In Texas, what is “spousal maintenance?”


Spousal maintenanceis commonly referred to as divorce alimony. Any dissolution of marriage involving one of the spouses seeking spousal maintenance is ideally handled by an experienced divorce attorney who knows how to make equitable divorce settlements. Factors determining eligibility for spousal support are many, but the main factors include (1) all the financial resources of the spouse seeking support; (2) education and employment skills, time necessary for education or vocational training; (3) duration of the marriage; (4) age, employment history, earning ability, as well as the emotional and physical well being of the spouse; and (5) the efforts of the spouse seeking spousal maintenance to obtain suitable employment.

Texas House Bill 901 became effective for divorce cases filed on or after September 1, 2011 and changed the factors required to be considered by a court in determining the nature, amount, duration, and manner of periodic payments for a spouse who is eligible to receive maintenance.

Here are a few of the more important changes regarding spousal maintenance awards:

1.  Previously, the maximum amount of spousal support the courts could award was $2,500 per month.  Today, the maximum amount is $5,000 per month.  (However the award cannot exceed 20% of the payer’s average gross monthly income.)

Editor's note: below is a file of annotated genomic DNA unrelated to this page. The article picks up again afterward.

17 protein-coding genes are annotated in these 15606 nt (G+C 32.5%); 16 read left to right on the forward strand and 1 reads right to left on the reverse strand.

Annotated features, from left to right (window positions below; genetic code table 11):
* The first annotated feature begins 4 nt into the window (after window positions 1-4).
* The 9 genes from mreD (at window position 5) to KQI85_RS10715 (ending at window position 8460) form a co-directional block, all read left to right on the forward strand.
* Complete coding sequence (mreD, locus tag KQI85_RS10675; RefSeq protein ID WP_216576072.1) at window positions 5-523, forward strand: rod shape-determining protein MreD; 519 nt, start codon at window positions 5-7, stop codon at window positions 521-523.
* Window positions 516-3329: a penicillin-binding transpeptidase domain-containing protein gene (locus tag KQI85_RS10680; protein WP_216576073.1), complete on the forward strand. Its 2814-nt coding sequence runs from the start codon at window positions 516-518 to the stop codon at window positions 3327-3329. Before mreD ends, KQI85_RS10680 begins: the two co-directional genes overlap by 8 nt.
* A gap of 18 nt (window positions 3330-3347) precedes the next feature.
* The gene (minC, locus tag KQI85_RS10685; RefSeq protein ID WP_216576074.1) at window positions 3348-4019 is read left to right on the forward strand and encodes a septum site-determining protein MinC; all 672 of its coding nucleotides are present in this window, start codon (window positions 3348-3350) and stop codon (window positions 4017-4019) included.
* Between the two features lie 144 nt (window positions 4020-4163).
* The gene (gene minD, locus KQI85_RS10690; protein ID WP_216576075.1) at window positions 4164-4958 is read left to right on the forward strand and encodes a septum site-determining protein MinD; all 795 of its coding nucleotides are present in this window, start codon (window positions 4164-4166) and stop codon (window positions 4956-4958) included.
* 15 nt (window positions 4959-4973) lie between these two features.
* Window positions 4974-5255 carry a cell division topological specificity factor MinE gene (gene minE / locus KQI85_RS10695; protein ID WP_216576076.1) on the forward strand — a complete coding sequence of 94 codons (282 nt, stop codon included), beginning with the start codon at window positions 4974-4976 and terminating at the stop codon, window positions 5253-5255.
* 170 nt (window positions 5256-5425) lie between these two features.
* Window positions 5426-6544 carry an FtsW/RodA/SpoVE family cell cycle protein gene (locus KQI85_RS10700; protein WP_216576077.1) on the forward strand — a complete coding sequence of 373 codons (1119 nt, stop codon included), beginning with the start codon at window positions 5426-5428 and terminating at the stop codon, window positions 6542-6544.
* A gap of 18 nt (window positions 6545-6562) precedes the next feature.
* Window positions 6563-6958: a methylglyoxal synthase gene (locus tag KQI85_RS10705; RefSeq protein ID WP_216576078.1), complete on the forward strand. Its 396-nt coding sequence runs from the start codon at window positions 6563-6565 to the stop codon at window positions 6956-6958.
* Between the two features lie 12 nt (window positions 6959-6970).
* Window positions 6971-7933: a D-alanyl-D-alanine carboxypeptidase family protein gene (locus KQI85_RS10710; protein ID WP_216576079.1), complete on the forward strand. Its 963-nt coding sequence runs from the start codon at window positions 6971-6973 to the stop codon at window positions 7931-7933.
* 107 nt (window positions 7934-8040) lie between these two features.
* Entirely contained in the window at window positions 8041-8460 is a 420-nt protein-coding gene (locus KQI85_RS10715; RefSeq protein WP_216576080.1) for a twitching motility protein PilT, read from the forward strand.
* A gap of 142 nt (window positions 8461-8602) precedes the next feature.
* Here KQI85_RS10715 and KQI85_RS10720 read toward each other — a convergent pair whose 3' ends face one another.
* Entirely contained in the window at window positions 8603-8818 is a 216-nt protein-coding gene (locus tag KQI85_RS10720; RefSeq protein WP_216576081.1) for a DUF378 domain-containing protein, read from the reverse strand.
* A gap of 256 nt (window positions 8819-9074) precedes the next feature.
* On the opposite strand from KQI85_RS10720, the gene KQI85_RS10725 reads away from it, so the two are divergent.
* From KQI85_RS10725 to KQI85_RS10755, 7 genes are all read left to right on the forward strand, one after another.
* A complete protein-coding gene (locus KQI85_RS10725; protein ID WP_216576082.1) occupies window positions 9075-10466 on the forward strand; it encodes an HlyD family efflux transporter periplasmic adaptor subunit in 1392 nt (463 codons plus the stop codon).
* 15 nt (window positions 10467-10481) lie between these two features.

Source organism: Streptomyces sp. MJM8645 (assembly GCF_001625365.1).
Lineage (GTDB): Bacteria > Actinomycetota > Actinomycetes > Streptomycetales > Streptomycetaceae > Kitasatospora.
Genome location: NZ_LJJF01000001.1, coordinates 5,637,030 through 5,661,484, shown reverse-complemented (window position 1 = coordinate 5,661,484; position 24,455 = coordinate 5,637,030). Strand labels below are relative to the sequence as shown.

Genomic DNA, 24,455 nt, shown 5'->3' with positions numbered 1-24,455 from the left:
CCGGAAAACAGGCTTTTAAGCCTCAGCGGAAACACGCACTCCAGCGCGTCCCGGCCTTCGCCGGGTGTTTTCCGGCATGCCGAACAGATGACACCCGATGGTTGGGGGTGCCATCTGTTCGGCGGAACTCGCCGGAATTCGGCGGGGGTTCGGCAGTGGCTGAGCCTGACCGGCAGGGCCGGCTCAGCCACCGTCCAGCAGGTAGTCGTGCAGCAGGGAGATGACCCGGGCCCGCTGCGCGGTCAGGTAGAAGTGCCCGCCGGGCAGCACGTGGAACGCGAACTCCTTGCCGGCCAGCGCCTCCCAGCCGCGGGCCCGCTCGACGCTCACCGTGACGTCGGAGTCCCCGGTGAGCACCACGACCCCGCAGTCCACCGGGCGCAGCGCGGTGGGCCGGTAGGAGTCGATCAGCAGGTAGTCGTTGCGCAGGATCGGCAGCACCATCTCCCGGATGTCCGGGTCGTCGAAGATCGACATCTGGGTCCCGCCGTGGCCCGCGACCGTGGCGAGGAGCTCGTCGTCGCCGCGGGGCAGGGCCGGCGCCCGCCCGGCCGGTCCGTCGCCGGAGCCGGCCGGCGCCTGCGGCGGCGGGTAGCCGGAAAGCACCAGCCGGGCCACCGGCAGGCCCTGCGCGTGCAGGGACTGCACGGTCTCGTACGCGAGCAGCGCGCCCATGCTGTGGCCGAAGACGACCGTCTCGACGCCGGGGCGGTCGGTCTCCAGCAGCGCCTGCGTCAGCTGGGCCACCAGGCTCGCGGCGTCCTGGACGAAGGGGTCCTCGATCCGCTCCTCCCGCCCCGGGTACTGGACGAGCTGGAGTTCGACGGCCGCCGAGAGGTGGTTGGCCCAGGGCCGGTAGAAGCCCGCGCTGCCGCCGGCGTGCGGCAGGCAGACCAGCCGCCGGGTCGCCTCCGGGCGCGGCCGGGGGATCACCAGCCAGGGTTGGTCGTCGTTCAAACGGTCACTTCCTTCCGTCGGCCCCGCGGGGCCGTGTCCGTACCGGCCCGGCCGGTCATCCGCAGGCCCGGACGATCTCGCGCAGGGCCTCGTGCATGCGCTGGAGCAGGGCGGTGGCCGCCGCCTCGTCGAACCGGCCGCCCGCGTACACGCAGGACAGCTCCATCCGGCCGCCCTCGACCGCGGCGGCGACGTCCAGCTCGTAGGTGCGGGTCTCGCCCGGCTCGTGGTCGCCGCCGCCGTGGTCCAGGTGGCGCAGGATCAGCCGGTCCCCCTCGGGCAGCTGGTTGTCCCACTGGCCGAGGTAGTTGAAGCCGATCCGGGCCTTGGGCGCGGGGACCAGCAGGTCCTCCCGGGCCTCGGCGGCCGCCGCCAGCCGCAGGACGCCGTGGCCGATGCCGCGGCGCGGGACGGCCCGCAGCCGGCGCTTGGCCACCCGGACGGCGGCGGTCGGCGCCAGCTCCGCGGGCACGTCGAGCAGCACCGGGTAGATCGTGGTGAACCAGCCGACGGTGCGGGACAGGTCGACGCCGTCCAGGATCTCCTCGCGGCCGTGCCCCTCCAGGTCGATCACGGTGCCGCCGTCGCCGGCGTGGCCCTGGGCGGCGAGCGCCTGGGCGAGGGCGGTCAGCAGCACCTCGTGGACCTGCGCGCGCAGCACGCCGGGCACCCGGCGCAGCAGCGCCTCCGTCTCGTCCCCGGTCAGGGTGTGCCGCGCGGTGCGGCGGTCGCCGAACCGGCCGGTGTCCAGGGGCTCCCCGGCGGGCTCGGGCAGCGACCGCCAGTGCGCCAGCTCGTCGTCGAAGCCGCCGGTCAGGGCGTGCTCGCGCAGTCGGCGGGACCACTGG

2. Depending on the length of the marriage, spousal maintenance can extend to a maximum of 10 years (if parties were married for more than 30 years).

3.  In order to receive “maintenance,” (which is the statutory term for spousal support), the spouse seeking support must lack sufficient property to provide for their “minimum reasonable needs”, AND one of the following:

(1) The recipient must be unable to earn sufficient income to provide for his or her minimum reasonable needs because of an incapacitating mental or physical disability;

(2) The marriage lasted for 10 years or longer and the recipient lacks the ability to earn sufficient income to provide for his or her minimum reasonable needs;

(3) The recipient is the custodian of a child of the marriage of any age who requires substantial care and personal supervision because of a physical or mental disability that prevents the spouse from earning sufficient income to provide for the spouse’s minimum reasonable needs; OR

(4) The person ordered to pay support was convicted of or received deferred jurisdiction for an act of family violence during the pendency of the suit or within two years of the date the suit is filed.

In cases where the maintenance is awarded due to the mental or physical disability of the spouse or a child of the marriage, the court may order that the maintenance continue as long as the disability continues.

Contact LaFour Law today and schedule a consultation with one of our divorce attorneys to discuss your issues and concerns related to spousal maintenance.  One of our experienced divorce lawyers can assist you in sifting through these important considerations—all of which can ultimately impact the quality of your life for years to come.

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